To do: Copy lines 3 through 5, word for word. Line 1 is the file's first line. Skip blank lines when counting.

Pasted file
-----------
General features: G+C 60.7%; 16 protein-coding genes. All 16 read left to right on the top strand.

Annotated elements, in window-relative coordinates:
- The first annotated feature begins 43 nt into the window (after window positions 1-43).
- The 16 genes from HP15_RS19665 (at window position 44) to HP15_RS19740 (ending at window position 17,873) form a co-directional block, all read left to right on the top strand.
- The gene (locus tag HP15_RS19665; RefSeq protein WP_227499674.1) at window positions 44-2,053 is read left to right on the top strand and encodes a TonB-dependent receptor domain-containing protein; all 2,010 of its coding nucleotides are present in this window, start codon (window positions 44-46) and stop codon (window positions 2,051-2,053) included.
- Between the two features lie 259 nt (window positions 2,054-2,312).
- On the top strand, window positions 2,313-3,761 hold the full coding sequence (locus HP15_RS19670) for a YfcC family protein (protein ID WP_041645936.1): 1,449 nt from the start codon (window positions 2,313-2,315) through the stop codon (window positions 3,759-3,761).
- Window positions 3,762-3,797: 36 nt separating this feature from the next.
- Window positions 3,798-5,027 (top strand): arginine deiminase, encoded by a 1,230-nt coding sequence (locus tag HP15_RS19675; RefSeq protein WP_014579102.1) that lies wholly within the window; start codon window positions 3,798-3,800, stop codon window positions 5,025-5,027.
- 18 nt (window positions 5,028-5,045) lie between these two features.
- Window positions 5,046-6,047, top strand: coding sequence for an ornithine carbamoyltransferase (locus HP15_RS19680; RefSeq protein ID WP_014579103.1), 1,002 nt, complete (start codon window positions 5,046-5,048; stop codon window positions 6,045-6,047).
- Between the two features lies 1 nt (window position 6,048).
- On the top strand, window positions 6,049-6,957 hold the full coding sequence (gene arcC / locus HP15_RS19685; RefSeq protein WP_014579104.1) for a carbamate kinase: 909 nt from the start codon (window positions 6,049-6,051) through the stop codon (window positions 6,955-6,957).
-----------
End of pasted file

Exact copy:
- The first annotated feature begins 43 nt into the window (after window positions 1-43).
- The 16 genes from HP15_RS19665 (at window position 44) to HP15_RS19740 (ending at window position 17,873) form a co-directional block, all read left to right on the top strand.
- The gene (locus tag HP15_RS19665; RefSeq protein WP_227499674.1) at window positions 44-2,053 is read left to right on the top strand and encodes a TonB-dependent receptor domain-containing protein; all 2,010 of its coding nucleotides are present in this window, start codon (window positions 44-46) and stop codon (window positions 2,051-2,053) included.